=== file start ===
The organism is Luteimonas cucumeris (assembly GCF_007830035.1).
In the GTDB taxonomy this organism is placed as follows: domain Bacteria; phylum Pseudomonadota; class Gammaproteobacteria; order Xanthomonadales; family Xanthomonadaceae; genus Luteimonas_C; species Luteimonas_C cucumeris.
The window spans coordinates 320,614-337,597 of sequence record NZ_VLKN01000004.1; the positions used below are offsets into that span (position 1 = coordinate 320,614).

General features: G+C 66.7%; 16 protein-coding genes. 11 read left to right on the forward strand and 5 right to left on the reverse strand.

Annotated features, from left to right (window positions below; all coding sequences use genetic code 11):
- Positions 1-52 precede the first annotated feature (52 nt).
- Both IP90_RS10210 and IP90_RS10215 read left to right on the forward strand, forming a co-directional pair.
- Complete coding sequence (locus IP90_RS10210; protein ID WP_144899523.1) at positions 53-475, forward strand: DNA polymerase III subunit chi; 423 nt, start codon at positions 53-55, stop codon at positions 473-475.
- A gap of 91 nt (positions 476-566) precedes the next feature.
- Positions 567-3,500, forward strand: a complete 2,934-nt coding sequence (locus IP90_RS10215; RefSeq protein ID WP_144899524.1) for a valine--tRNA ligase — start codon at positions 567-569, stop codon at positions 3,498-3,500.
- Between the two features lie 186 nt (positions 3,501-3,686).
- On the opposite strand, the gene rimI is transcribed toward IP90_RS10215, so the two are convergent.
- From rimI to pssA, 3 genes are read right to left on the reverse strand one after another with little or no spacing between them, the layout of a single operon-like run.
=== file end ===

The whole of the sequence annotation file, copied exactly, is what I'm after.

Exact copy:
The organism is Luteimonas cucumeris (assembly GCF_007830035.1).
In the GTDB taxonomy this organism is placed as follows: domain Bacteria; phylum Pseudomonadota; class Gammaproteobacteria; order Xanthomonadales; family Xanthomonadaceae; genus Luteimonas_C; species Luteimonas_C cucumeris.
The window spans coordinates 320,614-337,597 of sequence record NZ_VLKN01000004.1; the positions used below are offsets into that span (position 1 = coordinate 320,614).

General features: G+C 66.7%; 16 protein-coding genes. 11 read left to right on the forward strand and 5 right to left on the reverse strand.

Annotated features, from left to right (window positions below; all coding sequences use genetic code 11):
- Positions 1-52 precede the first annotated feature (52 nt).
- Both IP90_RS10210 and IP90_RS10215 read left to right on the forward strand, forming a co-directional pair.
- Complete coding sequence (locus IP90_RS10210; protein ID WP_144899523.1) at positions 53-475, forward strand: DNA polymerase III subunit chi; 423 nt, start codon at positions 53-55, stop codon at positions 473-475.
- A gap of 91 nt (positions 476-566) precedes the next feature.
- Positions 567-3,500, forward strand: a complete 2,934-nt coding sequence (locus IP90_RS10215; RefSeq protein ID WP_144899524.1) for a valine--tRNA ligase — start codon at positions 567-569, stop codon at positions 3,498-3,500.
- Between the two features lie 186 nt (positions 3,501-3,686).
- On the opposite strand, the gene rimI is transcribed toward IP90_RS10215, so the two are convergent.
- From rimI to pssA, 3 genes are read right to left on the reverse strand one after another with little or no spacing between them, the layout of a single operon-like run.